Opinion and Forefront

TAFT: The mayor as crucial recruiter-in-chief

October 22, 2011

Bill TaftThe mayor of Indianapolis routinely faces challenges like combating crime, brokering political compromises and stretching shrinking revenue to pay for routine services people seldom notice.

Now the changing dynamics of regional growth present a big new job—recruiter-in-chief for city living. This role is critical for Indianapolis because its 4-percent population growth from 2000 to 2010 trailed well behind central Indiana’s robust 15.2-percent growth.

The county is particularly slipping in its relative wealth, with rapidly growing numbers of poor residents and a shrinking base of middle- and upper-income citizens. Growth is largely occurring in the suburban counties, leaving Indianapolis with rising costs and a smaller tax base to pay them.

Indianapolis must develop strategies to compete with surrounding counties to retain and attract higher-wage residents if it is to maintain a high quality of life for all its residents and continue to be the engine of economic opportunity for the entire region.

The Indianapolis metro area has grown into one of the most economically competitive cities in the Midwest. Its strength is increasingly based on skills of knowledge workers employed in sectors such as life sciences, IT and advanced manufacturing/logistics.

Unfortunately, the actual city of Indianapolis has not kept pace with this regional growth of educated workers. While our college-graduate level trails the region by 3 percent (27 percent), this number barely grew (1.25 percent) in the past decade.

Between the slowing growth rate and dramatic decline in the attraction of college graduates, it is clear Indianapolis could become a core of unskilled, low-wage earners in a region of knowledge workers.

While improving the quality of our schools is obviously of fundamental importance, college graduates will be retained and attracted to the city only if its neighborhoods are appealing places to live. Since surrounding counties are cheaper and easier to live in, the city must offer neighborhoods with unique features suburbs don’t have.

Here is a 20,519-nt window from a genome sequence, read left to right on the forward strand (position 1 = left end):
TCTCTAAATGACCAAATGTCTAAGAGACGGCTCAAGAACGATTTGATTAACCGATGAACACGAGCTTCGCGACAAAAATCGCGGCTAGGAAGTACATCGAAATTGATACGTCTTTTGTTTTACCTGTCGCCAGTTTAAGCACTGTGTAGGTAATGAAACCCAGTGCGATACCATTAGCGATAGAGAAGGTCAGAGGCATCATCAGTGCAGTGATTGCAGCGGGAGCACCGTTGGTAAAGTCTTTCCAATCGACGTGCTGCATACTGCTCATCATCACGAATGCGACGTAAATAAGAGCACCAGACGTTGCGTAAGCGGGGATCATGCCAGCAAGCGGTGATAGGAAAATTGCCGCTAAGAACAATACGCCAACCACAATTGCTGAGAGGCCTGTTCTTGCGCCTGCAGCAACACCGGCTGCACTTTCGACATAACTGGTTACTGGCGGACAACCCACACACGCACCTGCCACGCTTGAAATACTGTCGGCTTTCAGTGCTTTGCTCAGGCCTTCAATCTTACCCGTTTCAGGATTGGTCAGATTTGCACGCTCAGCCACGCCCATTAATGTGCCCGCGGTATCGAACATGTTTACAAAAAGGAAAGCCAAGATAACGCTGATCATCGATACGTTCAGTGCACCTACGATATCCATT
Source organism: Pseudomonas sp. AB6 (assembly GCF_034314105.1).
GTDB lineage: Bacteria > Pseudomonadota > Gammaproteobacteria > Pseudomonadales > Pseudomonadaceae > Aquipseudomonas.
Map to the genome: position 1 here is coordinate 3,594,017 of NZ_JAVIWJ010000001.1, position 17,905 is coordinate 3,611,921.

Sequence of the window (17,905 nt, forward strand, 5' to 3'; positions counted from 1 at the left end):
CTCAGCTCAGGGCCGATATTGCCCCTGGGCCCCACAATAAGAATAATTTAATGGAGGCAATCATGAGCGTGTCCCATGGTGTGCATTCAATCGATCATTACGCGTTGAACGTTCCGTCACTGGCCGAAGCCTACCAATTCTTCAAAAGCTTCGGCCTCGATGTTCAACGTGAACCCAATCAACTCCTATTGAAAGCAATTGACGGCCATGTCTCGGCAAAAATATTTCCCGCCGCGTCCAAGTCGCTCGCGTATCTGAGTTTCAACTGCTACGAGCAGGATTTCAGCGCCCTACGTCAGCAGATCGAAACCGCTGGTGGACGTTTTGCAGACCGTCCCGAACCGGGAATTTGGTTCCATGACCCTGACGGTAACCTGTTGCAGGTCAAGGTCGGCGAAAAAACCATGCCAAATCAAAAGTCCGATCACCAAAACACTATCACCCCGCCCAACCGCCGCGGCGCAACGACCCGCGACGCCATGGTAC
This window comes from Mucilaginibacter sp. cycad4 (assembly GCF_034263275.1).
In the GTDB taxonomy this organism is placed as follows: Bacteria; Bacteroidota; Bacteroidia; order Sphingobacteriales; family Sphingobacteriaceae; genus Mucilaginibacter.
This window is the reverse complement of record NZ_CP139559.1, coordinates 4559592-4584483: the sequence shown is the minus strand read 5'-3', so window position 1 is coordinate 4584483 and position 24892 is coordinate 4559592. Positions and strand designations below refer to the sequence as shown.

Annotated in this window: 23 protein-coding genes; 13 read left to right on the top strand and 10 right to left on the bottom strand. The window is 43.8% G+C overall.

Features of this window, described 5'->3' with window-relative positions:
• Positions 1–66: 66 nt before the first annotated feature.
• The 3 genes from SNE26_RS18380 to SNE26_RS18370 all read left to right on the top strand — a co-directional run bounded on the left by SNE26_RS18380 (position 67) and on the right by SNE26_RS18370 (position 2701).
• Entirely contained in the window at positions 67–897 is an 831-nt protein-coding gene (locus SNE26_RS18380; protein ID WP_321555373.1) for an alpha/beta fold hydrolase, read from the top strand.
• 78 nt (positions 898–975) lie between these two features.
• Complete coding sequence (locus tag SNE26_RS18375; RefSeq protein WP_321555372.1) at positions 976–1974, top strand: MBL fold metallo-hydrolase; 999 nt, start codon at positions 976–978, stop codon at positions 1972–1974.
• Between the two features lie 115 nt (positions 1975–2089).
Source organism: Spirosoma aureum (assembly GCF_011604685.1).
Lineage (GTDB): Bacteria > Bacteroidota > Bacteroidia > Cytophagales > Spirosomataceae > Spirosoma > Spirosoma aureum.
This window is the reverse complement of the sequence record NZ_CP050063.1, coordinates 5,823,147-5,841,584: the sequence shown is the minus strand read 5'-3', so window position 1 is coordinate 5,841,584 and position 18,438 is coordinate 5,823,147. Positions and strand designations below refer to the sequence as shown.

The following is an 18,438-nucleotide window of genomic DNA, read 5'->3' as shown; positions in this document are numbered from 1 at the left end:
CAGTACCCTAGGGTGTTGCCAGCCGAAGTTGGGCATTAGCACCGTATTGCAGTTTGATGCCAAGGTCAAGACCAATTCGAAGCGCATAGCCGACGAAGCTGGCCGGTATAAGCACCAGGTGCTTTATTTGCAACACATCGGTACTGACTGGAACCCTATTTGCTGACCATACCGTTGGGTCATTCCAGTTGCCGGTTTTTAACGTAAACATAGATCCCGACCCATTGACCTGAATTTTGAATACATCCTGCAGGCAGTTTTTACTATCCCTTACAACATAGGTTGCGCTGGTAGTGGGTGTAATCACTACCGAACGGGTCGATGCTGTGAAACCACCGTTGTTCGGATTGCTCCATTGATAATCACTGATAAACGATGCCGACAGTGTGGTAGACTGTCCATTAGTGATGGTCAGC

College graduates are increasingly interested in living in places that are walkable, environmentally sustainable, architecturally interesting, diverse and near unique entertainment and cultural attractions. Indianapolis boasts such features, but it has not focused sufficiently on meeting the other livability requirements of educated residents. The 10,000 vacant homes in our older neighborhoods and the 67-percent decline in Center Township’s population since 1950 illustrate that we have failed to make our core neighborhoods attractive to our growing regional population.

Indianapolis desperately needs middle-class knowledge workers to make their home here to pay taxes, launch new businesses, engage with its school districts, shop at its retailers, and bring leadership to community organizations.

Fortunately, Indianapolis has demonstrated that it can rebuild its urban neighborhoods into attractive places. Starting in the 1980s, the city began providing modest support for reinvestment in the downtown historic districts and individuals responded by purchasing hundreds of deteriorated homes and making them into historic gems.

Fall Creek Place transformed “Dodge City” into a mixed-income showplace. Grass-roots efforts have transformed Fountain Square into a cultural attraction. The Near East Side’s Quality of Life Plan attracted a partnership with the Super Bowl Host Committee that has generated more than $120 million in investment over three years.

Successfully transforming urban neighborhoods into magnets for college graduates will take strong political leadership from the mayor, but will also require support from county and state elected officials. This kind of bipartisan effort turned our once-dormant downtown into the most vibrant second-tier city center in the Midwest. Mayor William Hudnut masterfully aligned politicians, business leaders and the general public to support downtown revitalization for the good of the region.

Now we need to marshal a similar level of collaborative investment around remaking and marketing our core neighborhoods as vibrant communities attractive to the educated citizens who will drive the future prosperity of the city.•

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Taft is Indianapolis executive director of Local Initiatives Support Corp., a not-for-profit that invests in neighborhood redevelopment projects. Send comments on this column to ibjedit@ibj.com.

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